The role of electronic cigarettes within US regulatory strategy
13:20 - 13:35
Tobacco Control, Industry & Regulation
In the United States, in the absence of health claims, electronic cigarettes are regulated by the Center for Tobacco Products at the Food and Drug Administration (FDA-CTP). FDA-CTP has announced a comprehensive plan for tobacco and nicotine regulation that involves reducing the permissible nicotine content in cigarettes to minimally addictive levels, while allowing regulated non-combustible nicotine products to remain on the market. This is the direction we are heading towards. While the major cigarette companies will oppose implementation of this strategy through litigation for many years, they are already fully aware that there is already an accelerating decline in US cigarette sales and a mirror-image increase in e-cig sales. In recent years the evidence-base demonstrating that the very low nicotine cigarette strategy is feasible has been strengthening. As this progresses there will come a tipping point at which it will no longer be necessary for some of the major cigarette companies to oppose reduced nicotine regulation for cigarettes. Instead their more sensible option will be to accept the demise of addictive cigarettes and focus on non-burned products in their business model. Most of the major cigarette companies are already moving in that direction, developing non-smoked products and buying other companies that own non-smoked products. It remains critical for FDA to enhance and enforce regulations to minimize all tobacco sales to youth and for companies themselves to not indulge in reckless marketing to young people. I see the move to tamper-proof closed systems and incrementally lower toxicant emitting but addictive nicotine delivery products as inevitable. Concerns about youth e-cig use are well founded, but the main concern of a gateway to cigarettes will not be an option once nicotine content in cigarettes is minimized.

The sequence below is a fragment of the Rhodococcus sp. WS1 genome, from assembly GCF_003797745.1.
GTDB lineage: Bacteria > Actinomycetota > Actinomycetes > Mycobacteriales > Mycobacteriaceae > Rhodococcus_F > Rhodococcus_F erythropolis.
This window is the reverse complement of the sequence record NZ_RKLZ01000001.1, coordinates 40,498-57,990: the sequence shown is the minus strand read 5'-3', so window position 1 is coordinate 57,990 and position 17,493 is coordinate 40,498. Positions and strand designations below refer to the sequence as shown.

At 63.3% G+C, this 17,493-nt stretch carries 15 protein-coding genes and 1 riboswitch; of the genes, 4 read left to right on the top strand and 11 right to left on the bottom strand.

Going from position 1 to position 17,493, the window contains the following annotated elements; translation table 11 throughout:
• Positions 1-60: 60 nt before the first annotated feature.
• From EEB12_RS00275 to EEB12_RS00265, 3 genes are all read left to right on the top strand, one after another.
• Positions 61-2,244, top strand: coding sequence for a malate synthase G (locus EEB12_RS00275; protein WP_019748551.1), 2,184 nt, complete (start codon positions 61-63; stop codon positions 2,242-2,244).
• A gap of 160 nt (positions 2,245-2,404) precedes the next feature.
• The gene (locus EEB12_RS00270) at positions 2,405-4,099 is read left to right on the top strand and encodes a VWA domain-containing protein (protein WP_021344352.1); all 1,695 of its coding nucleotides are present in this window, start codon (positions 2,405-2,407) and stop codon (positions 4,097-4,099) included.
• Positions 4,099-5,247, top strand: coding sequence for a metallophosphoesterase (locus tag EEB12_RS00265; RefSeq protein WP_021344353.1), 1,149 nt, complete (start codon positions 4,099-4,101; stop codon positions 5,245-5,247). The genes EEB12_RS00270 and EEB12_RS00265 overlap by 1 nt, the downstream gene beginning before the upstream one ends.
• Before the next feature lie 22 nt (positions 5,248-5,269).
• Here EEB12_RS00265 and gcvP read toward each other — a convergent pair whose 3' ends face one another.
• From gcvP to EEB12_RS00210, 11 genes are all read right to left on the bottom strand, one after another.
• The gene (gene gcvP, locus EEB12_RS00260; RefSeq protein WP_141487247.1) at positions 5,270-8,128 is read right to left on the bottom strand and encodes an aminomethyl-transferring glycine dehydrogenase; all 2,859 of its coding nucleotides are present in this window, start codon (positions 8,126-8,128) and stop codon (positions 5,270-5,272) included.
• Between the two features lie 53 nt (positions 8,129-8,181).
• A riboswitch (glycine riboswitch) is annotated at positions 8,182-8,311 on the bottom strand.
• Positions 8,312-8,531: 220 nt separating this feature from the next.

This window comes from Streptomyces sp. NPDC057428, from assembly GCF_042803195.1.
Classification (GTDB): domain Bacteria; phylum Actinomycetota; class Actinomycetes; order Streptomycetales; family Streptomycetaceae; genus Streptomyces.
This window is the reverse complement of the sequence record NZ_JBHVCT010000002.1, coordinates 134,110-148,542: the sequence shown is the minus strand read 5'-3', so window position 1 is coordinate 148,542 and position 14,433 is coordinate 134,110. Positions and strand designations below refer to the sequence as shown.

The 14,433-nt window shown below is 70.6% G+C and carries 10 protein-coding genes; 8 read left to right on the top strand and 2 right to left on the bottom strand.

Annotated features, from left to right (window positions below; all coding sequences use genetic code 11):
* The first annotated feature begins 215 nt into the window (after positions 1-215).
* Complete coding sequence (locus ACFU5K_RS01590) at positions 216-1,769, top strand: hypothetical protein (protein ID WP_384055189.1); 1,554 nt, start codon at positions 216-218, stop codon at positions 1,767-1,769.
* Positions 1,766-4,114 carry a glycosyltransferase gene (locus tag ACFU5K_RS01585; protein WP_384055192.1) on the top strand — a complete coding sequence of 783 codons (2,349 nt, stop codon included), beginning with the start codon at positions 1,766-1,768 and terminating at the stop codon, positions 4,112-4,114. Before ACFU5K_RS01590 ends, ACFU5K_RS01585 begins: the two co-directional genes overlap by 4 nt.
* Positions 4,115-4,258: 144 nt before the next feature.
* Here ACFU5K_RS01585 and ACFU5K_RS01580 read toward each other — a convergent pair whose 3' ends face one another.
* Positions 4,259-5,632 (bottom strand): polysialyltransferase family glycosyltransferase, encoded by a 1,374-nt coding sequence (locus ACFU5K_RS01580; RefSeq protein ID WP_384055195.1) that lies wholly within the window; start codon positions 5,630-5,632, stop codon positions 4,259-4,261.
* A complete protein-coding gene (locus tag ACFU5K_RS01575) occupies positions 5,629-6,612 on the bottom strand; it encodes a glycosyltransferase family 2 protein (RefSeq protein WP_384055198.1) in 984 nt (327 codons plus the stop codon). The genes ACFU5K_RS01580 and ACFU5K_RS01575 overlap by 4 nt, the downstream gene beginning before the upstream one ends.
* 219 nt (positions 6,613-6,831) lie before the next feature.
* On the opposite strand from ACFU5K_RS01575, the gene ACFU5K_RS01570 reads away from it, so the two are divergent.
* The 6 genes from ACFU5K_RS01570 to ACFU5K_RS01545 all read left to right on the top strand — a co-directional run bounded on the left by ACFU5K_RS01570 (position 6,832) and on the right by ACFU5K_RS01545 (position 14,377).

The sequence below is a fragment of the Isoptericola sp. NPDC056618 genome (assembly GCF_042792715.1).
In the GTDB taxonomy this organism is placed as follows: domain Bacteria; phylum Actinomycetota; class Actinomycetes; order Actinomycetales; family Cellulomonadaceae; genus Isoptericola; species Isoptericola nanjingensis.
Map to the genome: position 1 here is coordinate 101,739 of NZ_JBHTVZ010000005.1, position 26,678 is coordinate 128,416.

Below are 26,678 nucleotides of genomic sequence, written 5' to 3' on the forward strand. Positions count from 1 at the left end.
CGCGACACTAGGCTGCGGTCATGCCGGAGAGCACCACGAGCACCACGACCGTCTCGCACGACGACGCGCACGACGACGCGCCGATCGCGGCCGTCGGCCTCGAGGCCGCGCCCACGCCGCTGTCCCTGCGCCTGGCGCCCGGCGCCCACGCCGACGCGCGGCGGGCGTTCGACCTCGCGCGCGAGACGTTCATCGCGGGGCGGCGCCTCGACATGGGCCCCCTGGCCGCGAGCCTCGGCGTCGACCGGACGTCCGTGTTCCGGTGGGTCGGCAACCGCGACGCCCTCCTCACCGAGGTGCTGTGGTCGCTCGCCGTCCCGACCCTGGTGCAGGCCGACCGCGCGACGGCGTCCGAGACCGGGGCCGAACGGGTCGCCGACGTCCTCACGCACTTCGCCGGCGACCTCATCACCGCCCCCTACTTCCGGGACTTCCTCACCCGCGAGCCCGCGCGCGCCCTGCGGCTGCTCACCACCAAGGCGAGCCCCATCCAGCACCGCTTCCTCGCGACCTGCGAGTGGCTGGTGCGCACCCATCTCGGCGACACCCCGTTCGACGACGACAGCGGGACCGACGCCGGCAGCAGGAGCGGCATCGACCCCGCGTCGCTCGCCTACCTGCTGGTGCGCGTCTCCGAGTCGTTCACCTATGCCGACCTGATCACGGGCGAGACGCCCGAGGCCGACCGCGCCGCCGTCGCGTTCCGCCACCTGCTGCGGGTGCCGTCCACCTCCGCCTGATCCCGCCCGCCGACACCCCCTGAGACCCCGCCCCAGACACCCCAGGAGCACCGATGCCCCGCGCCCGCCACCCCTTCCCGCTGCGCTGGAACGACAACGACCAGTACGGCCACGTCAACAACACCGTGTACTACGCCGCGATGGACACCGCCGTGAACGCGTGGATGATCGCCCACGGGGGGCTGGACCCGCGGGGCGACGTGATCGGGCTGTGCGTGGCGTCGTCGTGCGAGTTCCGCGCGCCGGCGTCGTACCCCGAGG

- Prof Jonathan Foulds Professor of Public Health Sciences and Psychiatry - Penn State Tobacco Center of Regulatory Science, Cancer Institute
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